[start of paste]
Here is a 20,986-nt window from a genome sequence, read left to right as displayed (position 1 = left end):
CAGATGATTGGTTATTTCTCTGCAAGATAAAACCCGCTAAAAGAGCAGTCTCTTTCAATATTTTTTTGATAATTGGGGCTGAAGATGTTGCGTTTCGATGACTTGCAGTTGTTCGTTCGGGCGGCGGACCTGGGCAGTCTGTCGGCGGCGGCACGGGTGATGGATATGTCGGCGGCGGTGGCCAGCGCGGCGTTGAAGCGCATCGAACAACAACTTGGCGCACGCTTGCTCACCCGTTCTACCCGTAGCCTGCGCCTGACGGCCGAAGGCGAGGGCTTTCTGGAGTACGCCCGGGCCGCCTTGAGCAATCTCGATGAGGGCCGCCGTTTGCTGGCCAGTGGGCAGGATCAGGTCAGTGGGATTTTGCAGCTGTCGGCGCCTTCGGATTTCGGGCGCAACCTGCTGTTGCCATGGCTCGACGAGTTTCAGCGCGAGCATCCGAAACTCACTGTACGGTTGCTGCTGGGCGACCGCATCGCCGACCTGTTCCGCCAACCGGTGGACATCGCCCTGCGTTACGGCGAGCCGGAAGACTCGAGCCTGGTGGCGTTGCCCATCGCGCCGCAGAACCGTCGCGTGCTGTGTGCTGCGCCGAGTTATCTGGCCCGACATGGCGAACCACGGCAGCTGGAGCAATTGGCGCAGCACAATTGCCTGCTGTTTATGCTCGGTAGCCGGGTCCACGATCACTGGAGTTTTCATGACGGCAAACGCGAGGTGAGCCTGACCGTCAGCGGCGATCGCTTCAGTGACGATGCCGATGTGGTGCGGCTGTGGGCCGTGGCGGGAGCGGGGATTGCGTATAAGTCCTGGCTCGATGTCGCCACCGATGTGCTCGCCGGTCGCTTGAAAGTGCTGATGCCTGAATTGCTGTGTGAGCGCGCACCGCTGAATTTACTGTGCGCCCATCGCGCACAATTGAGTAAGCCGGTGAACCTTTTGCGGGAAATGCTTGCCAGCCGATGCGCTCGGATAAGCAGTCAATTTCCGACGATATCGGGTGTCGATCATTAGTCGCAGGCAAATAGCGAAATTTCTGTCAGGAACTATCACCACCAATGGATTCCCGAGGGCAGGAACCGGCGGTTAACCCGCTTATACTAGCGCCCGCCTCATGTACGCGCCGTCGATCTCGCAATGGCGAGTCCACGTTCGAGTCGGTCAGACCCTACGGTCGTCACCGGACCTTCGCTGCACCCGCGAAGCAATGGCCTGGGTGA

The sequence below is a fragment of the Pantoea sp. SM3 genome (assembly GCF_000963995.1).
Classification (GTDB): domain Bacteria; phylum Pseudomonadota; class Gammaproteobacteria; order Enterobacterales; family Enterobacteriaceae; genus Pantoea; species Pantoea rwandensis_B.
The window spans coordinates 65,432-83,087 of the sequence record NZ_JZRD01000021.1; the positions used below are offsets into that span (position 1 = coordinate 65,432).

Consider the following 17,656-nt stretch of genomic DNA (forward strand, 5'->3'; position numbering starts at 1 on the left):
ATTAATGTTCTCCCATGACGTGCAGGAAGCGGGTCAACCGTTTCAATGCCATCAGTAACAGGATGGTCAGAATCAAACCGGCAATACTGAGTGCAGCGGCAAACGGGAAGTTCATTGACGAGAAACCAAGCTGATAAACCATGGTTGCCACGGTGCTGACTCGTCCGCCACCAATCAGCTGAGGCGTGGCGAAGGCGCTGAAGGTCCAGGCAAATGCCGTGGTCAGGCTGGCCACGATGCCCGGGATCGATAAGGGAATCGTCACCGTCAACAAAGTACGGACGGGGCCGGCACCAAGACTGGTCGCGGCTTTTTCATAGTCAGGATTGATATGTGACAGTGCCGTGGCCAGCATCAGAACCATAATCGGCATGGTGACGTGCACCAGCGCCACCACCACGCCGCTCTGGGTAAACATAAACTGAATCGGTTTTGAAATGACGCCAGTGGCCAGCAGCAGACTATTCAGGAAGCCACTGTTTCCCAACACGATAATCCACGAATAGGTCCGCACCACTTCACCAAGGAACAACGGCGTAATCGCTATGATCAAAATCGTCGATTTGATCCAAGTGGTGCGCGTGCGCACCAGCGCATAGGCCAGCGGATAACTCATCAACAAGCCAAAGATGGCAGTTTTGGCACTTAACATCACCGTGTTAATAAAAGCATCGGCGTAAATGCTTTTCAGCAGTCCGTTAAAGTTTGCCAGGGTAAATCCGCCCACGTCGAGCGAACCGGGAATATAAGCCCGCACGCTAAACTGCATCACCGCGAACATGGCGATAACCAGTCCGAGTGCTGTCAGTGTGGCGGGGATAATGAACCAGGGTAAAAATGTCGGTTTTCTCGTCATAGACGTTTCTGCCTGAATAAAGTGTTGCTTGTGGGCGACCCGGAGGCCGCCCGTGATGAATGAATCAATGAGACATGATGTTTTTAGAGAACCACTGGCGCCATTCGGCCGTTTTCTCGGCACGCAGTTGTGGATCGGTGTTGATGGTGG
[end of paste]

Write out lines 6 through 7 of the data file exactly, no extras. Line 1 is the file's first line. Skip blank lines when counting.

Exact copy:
Consider the following 17,656-nt stretch of genomic DNA (forward strand, 5'->3'; position numbering starts at 1 on the left):
ATTAATGTTCTCCCATGACGTGCAGGAAGCGGGTCAACCGTTTCAATGCCATCAGTAACAGGATGGTCAGAATCAAACCGGCAATACTGAGTGCAGCGGCAAACGGGAAGTTCATTGACGAGAAACCAAGCTGATAAACCATGGTTGCCACGGTGCTGACTCGTCCGCCACCAATCAGCTGAGGCGTGGCGAAGGCGCTGAAGGTCCAGGCAAATGCCGTGGTCAGGCTGGCCACGATGCCCGGGATCGATAAGGGAATCGTCACCGTCAACAAAGTACGGACGGGGCCGGCACCAAGACTGGTCGCGGCTTTTTCATAGTCAGGATTGATATGTGACAGTGCCGTGGCCAGCATCAGAACCATAATCGGCATGGTGACGTGCACCAGCGCCACCACCACGCCGCTCTGGGTAAACATAAACTGAATCGGTTTTGAAATGACGCCAGTGGCCAGCAGCAGACTATTCAGGAAGCCACTGTTTCCCAACACGATAATCCACGAATAGGTCCGCACCACTTCACCAAGGAACAACGGCGTAATCGCTATGATCAAAATCGTCGATTTGATCCAAGTGGTGCGCGTGCGCACCAGCGCATAGGCCAGCGGATAACTCATCAACAAGCCAAAGATGGCAGTTTTGGCACTTAACATCACCGTGTTAATAAAAGCATCGGCGTAAATGCTTTTCAGCAGTCCGTTAAAGTTTGCCAGGGTAAATCCGCCCACGTCGAGCGAACCGGGAATATAAGCCCGCACGCTAAACTGCATCACCGCGAACATGGCGATAACCAGTCCGAGTGCTGTCAGTGTGGCGGGGATAATGAACCAGGGTAAAAATGTCGGTTTTCTCGTCATAGACGTTTCTGCCTGAATAAAGTGTTGCTTGTGGGCGACCCGGAGGCCGCCCGTGATGAATGAATCAATGAGACATGATGTTTTTAGAGAACCACTGGCGCCATTCGGCCGTTTTCTCGGCACGCAGTTGTGGATCGGTGTTGATGGTGG